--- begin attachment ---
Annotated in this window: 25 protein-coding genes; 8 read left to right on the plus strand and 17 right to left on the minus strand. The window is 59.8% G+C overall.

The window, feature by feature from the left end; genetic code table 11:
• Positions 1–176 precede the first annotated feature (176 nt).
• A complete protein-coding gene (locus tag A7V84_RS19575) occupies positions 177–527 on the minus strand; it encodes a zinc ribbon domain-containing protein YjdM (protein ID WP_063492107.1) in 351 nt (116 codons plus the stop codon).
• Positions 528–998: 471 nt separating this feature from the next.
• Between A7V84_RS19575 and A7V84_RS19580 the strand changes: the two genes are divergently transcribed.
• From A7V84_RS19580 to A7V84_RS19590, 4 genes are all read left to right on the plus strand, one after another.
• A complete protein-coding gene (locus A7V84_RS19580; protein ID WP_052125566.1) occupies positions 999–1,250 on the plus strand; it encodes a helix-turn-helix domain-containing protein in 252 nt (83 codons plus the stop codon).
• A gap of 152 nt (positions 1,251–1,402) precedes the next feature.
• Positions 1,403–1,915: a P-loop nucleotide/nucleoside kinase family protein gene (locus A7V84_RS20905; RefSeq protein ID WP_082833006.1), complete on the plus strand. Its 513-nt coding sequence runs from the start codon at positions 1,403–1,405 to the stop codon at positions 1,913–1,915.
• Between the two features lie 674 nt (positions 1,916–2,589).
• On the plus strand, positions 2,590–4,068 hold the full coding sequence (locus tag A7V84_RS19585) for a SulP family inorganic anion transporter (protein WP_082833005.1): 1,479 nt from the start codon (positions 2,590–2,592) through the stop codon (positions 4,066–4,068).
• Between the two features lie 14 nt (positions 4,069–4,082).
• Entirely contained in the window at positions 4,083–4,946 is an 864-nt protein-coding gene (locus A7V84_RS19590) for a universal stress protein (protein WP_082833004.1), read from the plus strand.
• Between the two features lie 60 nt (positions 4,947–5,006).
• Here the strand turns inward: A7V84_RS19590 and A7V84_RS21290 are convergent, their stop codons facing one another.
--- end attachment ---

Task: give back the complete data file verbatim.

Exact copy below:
Annotated in this window: 25 protein-coding genes; 8 read left to right on the plus strand and 17 right to left on the minus strand. The window is 59.8% G+C overall.

The window, feature by feature from the left end; genetic code table 11:
• Positions 1–176 precede the first annotated feature (176 nt).
• A complete protein-coding gene (locus tag A7V84_RS19575) occupies positions 177–527 on the minus strand; it encodes a zinc ribbon domain-containing protein YjdM (protein ID WP_063492107.1) in 351 nt (116 codons plus the stop codon).
• Positions 528–998: 471 nt separating this feature from the next.
• Between A7V84_RS19575 and A7V84_RS19580 the strand changes: the two genes are divergently transcribed.
• From A7V84_RS19580 to A7V84_RS19590, 4 genes are all read left to right on the plus strand, one after another.
• A complete protein-coding gene (locus A7V84_RS19580; protein ID WP_052125566.1) occupies positions 999–1,250 on the plus strand; it encodes a helix-turn-helix domain-containing protein in 252 nt (83 codons plus the stop codon).
• A gap of 152 nt (positions 1,251–1,402) precedes the next feature.
• Positions 1,403–1,915: a P-loop nucleotide/nucleoside kinase family protein gene (locus A7V84_RS20905; RefSeq protein ID WP_082833006.1), complete on the plus strand. Its 513-nt coding sequence runs from the start codon at positions 1,403–1,405 to the stop codon at positions 1,913–1,915.
• Between the two features lie 674 nt (positions 1,916–2,589).
• On the plus strand, positions 2,590–4,068 hold the full coding sequence (locus tag A7V84_RS19585) for a SulP family inorganic anion transporter (protein WP_082833005.1): 1,479 nt from the start codon (positions 2,590–2,592) through the stop codon (positions 4,066–4,068).
• Between the two features lie 14 nt (positions 4,069–4,082).
• Entirely contained in the window at positions 4,083–4,946 is an 864-nt protein-coding gene (locus A7V84_RS19590) for a universal stress protein (protein WP_082833004.1), read from the plus strand.
• Between the two features lie 60 nt (positions 4,947–5,006).
• Here the strand turns inward: A7V84_RS19590 and A7V84_RS21290 are convergent, their stop codons facing one another.